Also on hand is an aluminum landing craft, built by Abco in Lunenburg for AOPS1 Harry Dewolf. One of these craft will be assigned to each of the AOP ships.

Still in Bedford Basin Ocean Force continues to swing at anchor. The container RoRo (and sometime semi-submersible) has been idle in the Basin since completing its assignment with TMSI last month.


That service to St-Pierre et Miquelon and Argentia, NL, has encountered another glitch as its ship Nolhanava may be subject to detention / arrest due to an unsatisfied  claim by a supplier according to court filings.

Meanwhile  those who have been missing the familiar sight of the Defence Research and Development barge in Birch Cove were encouraged by the presence of tugs and a dive tender at the location last week. Perhaps they were making preparations for the return of the barge which has been tucked away in HMC Dockyard undergoing some refit for many months. Its place has been taken by a flat deck barge - much less interesting than the house like structure we have grown accustomed to.




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Monday, November 4, 2019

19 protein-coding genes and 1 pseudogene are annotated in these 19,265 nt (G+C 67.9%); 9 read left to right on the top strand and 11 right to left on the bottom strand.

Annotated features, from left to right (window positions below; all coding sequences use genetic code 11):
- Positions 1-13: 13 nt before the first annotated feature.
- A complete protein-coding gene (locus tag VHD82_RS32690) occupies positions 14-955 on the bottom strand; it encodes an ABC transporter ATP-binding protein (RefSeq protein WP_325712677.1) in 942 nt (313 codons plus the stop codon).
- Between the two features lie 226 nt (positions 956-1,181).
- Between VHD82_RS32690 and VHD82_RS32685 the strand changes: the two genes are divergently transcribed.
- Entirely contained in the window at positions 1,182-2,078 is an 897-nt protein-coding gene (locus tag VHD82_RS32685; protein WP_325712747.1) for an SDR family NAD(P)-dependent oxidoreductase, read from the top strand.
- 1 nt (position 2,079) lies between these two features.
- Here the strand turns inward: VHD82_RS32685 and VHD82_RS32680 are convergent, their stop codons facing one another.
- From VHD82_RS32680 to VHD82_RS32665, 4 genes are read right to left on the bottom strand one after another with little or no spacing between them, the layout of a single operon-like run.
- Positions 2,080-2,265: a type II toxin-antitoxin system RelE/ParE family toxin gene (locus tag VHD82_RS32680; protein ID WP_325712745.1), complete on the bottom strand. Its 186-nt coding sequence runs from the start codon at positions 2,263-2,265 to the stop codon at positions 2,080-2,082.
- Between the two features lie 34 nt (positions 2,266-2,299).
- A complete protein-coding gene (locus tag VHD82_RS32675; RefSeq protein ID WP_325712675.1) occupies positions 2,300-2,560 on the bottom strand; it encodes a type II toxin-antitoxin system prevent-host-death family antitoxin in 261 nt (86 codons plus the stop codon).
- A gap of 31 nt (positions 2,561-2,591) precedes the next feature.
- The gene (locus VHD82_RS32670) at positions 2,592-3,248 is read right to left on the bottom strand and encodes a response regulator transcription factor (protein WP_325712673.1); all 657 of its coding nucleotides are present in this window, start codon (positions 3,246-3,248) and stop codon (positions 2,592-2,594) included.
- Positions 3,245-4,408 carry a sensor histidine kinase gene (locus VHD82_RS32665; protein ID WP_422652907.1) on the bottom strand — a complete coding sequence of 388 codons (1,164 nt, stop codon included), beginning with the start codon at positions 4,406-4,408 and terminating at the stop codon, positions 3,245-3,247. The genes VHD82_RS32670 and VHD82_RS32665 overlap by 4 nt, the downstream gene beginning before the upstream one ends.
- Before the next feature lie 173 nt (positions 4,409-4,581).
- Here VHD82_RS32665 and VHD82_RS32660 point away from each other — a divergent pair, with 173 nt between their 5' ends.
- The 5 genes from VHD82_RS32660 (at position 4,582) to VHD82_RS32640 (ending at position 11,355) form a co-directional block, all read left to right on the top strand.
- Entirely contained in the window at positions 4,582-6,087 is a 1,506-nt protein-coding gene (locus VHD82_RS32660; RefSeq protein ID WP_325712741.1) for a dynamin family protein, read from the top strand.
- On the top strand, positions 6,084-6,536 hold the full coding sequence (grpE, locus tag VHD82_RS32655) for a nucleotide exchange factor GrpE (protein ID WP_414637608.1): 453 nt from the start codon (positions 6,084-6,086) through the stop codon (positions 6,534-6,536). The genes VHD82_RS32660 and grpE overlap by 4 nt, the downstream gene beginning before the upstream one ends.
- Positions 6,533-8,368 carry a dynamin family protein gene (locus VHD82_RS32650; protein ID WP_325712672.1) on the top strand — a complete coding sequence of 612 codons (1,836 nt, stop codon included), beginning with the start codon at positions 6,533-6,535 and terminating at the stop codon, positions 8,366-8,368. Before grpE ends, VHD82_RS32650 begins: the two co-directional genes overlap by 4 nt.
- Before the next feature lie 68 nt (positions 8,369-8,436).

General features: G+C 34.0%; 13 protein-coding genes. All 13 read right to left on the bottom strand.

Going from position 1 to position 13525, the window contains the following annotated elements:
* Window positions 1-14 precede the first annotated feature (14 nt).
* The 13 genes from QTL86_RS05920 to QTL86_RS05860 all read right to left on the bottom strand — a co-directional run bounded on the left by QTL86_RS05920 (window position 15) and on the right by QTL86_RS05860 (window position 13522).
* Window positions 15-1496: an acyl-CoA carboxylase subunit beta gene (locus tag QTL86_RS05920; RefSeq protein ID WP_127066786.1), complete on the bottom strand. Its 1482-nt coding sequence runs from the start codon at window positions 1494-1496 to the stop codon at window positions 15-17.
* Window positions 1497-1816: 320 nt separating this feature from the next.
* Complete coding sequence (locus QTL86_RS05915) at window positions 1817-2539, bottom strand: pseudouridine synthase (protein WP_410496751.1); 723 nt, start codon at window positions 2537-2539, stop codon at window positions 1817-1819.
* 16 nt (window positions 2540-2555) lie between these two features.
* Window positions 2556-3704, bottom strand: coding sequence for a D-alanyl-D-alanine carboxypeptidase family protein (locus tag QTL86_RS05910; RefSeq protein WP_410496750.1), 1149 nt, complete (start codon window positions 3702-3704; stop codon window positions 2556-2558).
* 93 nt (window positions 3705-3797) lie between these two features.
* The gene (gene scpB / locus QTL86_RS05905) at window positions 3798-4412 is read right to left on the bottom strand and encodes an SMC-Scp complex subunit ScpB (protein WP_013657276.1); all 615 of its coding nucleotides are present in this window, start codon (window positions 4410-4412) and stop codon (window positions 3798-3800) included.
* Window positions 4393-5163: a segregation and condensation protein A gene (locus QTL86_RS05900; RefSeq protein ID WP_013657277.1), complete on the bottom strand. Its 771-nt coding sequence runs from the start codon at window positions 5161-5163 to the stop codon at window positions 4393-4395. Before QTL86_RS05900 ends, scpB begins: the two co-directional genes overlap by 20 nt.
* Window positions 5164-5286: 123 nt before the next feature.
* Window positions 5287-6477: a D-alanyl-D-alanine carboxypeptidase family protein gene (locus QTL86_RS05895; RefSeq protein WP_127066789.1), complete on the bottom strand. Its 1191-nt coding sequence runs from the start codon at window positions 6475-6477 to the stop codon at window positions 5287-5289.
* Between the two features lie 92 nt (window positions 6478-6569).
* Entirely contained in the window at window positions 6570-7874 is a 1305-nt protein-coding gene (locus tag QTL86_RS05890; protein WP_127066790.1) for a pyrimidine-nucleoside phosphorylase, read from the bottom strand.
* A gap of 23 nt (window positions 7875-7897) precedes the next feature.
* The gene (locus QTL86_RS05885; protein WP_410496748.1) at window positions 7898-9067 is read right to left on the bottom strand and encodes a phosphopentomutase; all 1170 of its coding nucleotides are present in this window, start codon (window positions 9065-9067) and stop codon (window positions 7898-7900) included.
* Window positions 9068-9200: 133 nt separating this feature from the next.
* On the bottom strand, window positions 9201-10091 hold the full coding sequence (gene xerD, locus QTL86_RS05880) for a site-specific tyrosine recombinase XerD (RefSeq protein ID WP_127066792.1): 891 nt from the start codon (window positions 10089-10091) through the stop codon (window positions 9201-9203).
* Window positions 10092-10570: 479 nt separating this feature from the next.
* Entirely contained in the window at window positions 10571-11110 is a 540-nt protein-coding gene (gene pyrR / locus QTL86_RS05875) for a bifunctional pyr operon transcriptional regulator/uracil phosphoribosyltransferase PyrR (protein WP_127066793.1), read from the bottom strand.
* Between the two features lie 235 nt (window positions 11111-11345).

CMA CGM Aquila - big ship

The ships keep getting bigger and bigger and with today's arrival Halifax has passed the 11,000 TEU mark again. With a capacity of 11,200 TEU the CMA CGM Aquila is among the largest container ships to call in Halifax - so far.


The 11,000 TEU threshold was passed in January 2019 and bigger ships are anticipated. So far at least only CMA CGM is bringing these large ships to Halifax. Nevertheless Halterm is expanding to accommodate two 10,000+ TEU ships at one time.


It is not only a question of length however, as these ships are 18 or more containers wide and require long reach cranes  to service the entire breadth of the ship.

CMA CGM Aquila dates from 2009 when it was built by Hyundai, Ulsan with tonnages of 131,332 gt, 128,550 dwt.

Supposed to be the "largest" ship to call in Halifax do far, CMA CGM Libra was rated at 11,338 TEU with a dwt of 131,246, but its dimensions of 363m long x 45.6m wide are almost identical to CMA CGM Aquila.